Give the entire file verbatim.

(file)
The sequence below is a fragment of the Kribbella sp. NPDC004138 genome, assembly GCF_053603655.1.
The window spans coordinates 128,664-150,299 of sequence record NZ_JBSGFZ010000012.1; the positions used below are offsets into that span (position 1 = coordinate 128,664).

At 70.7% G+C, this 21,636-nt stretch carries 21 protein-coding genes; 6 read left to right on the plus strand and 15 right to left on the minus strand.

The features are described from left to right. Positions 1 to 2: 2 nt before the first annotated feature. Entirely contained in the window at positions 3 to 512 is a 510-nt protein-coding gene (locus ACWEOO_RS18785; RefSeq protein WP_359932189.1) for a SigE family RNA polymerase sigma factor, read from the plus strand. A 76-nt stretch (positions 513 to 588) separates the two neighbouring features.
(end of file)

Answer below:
The sequence below is a fragment of the Kribbella sp. NPDC004138 genome, assembly GCF_053603655.1.
The window spans coordinates 128,664-150,299 of sequence record NZ_JBSGFZ010000012.1; the positions used below are offsets into that span (position 1 = coordinate 128,664).

At 70.7% G+C, this 21,636-nt stretch carries 21 protein-coding genes; 6 read left to right on the plus strand and 15 right to left on the minus strand.

The features are described from left to right. Positions 1 to 2: 2 nt before the first annotated feature. Entirely contained in the window at positions 3 to 512 is a 510-nt protein-coding gene (locus ACWEOO_RS18785; RefSeq protein WP_359932189.1) for a SigE family RNA polymerase sigma factor, read from the plus strand. A 76-nt stretch (positions 513 to 588) separates the two neighbouring features.